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Toward Energy Efficient Manufacturing Enterprises



Kevin W. Lyons, Alexander Weissman, Ram D. Sriram, Lalit Chordia


Industrial enterprises have significant negative impacts on the global environment. Collectively, from energy consumption to greenhouse gases to solid waste, they are the single largest contributor to a growing number of planet-threatening environmental problems. According to the Department of Energy's Energy Information Administration, the industrial sector consumes 30 % of the total energy and the transportation sector consumes 29 % of the energy. Considering that a large portion of the transportation energy costs are involved in moving manufactured goods, the energy consumption of the industrial sector could reach nearly 45 % of the total energy costs. Hence, it is very important to improve the energy efficiency of our manufacturing enterprises. In this chapter, we outline several different strategies for improving the energy efficiency in manufacturing enterprises. Energy efficiency can be accomplished though energy savings, improved productivity, new energy generation and the use of enabling technologies. These include reducing energy consumption at the process level, reducing energy consumption at the facilities level, and improving the efficiency of the energy generation and conversion process. The primary focus of this chapter is on process level energy efficiency. We will provide case studies to illustrate process level energy efficiency and the other two strategies.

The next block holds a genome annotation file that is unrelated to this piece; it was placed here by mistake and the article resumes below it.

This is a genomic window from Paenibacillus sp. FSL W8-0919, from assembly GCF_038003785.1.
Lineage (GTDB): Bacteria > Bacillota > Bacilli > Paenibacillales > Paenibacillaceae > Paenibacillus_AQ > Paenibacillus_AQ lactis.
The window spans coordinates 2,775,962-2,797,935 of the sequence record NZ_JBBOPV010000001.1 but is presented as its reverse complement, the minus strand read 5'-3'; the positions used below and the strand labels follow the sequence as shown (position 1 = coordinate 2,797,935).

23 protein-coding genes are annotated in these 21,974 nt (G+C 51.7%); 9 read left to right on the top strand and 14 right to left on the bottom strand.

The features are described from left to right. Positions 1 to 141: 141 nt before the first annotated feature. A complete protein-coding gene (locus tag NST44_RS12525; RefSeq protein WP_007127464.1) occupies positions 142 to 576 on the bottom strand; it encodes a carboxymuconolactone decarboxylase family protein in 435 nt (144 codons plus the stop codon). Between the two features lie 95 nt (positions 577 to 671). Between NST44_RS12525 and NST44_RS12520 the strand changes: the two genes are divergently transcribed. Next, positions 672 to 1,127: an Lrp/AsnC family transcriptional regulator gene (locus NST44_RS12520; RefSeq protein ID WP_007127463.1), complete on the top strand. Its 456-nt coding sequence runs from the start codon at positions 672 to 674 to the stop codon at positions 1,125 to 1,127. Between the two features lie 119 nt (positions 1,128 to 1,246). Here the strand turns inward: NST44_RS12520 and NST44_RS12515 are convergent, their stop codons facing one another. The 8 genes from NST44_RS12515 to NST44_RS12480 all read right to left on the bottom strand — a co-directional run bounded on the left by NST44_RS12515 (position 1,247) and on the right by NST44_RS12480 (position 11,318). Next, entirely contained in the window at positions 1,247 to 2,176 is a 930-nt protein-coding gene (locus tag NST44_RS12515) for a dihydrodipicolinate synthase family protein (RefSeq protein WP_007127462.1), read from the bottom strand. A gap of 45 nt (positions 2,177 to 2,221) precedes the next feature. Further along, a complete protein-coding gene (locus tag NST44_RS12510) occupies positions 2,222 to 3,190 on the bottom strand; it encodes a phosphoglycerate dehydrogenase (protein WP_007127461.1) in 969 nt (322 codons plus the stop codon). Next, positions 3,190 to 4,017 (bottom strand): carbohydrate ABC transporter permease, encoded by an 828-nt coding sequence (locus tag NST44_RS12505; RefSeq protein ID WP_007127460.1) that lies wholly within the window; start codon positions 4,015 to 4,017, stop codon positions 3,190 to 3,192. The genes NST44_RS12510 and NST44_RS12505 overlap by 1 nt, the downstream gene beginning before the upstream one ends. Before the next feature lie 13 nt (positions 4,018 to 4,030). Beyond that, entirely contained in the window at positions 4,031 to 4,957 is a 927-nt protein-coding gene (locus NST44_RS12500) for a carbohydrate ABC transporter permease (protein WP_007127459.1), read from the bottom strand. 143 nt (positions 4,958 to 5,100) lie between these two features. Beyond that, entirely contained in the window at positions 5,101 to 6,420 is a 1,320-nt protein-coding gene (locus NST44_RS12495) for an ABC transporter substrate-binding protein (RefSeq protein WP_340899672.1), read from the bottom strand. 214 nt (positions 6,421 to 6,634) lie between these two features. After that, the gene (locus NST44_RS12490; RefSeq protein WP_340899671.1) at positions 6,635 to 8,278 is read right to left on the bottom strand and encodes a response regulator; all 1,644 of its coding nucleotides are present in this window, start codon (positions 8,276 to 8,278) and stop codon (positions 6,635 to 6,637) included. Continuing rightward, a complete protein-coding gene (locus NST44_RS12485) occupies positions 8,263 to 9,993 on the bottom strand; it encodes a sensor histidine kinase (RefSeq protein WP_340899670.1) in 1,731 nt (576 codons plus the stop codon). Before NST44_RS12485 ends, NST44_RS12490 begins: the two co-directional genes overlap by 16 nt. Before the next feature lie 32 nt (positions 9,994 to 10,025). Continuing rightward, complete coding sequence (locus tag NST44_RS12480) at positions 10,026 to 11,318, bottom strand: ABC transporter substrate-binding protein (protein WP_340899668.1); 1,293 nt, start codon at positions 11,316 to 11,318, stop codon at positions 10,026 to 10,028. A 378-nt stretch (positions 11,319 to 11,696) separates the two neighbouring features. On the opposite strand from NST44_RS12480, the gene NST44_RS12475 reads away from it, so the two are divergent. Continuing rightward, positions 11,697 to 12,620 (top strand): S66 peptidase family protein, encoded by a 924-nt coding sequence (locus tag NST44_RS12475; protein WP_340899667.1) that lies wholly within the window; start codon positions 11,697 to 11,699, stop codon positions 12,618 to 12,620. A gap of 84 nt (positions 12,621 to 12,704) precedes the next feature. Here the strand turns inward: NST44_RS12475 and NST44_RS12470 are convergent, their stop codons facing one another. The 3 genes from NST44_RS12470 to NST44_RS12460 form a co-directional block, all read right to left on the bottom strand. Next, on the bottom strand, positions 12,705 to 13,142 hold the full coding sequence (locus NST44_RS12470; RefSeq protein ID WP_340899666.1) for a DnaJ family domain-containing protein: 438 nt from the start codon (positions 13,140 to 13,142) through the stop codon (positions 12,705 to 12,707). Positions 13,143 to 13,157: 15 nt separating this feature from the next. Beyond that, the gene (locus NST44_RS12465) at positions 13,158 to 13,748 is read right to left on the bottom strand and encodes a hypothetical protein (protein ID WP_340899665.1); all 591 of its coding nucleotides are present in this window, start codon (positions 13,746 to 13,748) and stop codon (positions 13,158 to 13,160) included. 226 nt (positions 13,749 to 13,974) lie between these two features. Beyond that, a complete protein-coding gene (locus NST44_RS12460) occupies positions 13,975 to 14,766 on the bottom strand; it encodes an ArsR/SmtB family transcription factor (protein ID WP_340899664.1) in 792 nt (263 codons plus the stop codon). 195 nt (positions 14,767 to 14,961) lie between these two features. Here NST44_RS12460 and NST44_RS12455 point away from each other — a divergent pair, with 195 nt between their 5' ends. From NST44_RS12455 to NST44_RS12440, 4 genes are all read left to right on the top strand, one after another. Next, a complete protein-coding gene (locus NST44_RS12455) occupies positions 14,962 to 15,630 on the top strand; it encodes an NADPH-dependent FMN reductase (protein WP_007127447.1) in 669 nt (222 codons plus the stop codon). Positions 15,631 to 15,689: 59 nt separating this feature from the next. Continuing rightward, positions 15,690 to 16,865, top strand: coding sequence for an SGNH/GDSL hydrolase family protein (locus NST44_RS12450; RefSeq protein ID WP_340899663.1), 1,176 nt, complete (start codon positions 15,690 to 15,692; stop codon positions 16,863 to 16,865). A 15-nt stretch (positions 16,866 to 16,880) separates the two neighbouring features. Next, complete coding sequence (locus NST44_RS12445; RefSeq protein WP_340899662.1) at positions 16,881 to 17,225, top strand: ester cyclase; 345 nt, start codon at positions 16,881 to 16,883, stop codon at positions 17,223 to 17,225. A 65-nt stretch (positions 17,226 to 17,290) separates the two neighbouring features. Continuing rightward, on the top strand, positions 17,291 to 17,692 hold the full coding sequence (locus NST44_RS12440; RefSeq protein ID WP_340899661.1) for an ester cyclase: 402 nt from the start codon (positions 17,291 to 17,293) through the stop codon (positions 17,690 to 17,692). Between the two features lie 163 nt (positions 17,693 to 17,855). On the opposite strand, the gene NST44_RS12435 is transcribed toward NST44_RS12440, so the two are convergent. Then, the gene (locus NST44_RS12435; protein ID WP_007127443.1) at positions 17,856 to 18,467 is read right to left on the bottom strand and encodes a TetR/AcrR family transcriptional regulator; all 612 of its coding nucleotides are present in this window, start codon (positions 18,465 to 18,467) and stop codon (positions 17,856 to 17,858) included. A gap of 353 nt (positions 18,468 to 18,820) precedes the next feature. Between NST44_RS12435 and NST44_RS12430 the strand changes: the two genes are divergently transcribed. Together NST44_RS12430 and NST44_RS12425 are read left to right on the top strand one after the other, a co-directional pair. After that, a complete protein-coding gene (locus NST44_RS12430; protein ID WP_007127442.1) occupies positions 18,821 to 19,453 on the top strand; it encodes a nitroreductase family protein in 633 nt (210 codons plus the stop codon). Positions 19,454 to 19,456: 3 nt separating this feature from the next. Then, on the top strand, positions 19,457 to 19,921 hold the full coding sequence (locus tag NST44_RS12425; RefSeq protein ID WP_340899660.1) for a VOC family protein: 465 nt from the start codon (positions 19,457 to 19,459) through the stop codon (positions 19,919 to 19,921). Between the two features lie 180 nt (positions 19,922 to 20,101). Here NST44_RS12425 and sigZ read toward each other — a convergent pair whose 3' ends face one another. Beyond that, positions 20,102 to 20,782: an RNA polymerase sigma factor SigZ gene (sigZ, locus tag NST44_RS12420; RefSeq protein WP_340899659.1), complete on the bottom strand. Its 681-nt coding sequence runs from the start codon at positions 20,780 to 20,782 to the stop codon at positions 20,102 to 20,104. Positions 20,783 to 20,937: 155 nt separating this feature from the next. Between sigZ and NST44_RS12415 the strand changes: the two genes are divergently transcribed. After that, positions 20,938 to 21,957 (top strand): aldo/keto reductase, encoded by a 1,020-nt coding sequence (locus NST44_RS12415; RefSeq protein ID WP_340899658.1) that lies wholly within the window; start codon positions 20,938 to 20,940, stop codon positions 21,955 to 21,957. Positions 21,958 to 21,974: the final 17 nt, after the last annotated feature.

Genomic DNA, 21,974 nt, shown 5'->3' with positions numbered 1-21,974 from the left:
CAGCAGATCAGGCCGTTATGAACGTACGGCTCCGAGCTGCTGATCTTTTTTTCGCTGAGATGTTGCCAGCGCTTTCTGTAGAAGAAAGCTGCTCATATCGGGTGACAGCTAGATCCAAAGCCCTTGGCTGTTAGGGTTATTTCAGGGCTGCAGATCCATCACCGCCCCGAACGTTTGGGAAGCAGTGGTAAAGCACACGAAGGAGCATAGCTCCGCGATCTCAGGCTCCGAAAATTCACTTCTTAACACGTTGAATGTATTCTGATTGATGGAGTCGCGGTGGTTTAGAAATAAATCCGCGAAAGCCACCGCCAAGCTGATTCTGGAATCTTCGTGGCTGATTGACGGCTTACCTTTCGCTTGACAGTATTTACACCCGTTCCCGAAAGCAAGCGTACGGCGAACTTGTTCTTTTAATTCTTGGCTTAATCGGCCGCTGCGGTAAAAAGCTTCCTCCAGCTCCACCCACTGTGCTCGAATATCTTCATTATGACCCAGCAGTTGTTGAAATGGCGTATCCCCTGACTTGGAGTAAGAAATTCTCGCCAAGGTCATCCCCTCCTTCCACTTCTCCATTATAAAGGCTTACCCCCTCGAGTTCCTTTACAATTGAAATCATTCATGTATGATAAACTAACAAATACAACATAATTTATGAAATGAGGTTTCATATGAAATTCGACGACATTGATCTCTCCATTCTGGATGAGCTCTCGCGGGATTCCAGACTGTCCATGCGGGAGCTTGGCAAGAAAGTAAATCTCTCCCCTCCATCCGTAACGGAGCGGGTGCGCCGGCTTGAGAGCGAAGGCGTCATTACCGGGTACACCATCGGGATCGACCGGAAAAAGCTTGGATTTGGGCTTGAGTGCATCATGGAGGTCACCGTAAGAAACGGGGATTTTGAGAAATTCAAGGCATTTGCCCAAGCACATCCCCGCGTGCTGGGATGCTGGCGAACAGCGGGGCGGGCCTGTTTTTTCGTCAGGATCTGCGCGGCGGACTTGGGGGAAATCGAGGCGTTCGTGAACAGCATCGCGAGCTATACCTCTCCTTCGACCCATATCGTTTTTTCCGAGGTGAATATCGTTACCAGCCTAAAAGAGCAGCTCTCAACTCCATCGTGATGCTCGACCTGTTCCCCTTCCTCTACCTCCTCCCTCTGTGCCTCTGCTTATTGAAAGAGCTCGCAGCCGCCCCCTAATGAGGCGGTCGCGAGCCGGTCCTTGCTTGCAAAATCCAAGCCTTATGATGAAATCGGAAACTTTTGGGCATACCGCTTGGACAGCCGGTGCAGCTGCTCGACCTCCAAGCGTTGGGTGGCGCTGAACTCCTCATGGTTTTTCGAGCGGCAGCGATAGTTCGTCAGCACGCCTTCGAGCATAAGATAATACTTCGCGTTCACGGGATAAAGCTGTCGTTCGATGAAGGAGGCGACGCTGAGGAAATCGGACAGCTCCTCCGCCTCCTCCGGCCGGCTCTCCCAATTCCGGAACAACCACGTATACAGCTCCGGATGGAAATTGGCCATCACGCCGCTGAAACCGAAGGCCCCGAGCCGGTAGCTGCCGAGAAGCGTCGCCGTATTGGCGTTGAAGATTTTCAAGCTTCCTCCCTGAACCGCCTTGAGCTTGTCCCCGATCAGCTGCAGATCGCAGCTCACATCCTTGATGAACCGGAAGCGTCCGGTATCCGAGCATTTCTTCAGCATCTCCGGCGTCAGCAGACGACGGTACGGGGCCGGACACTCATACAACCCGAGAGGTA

Publisher Info
ASME Press, New York, NY


Energy efficiency, energy reduction, injection molding, product life cycle, LCA, LCI, Supercritical fluids, manufacturing resource characterization, major operations


Lyons, K. , Weissman, A. , Sriram, R. and Chordia, L. (2011), Toward Energy Efficient Manufacturing Enterprises, ENERGY AND POWER GENERATION HANDBOOK, ASME Press, New York, NY, [online], (Accessed May 20, 2024)


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Created February 1, 2011, Updated October 12, 2021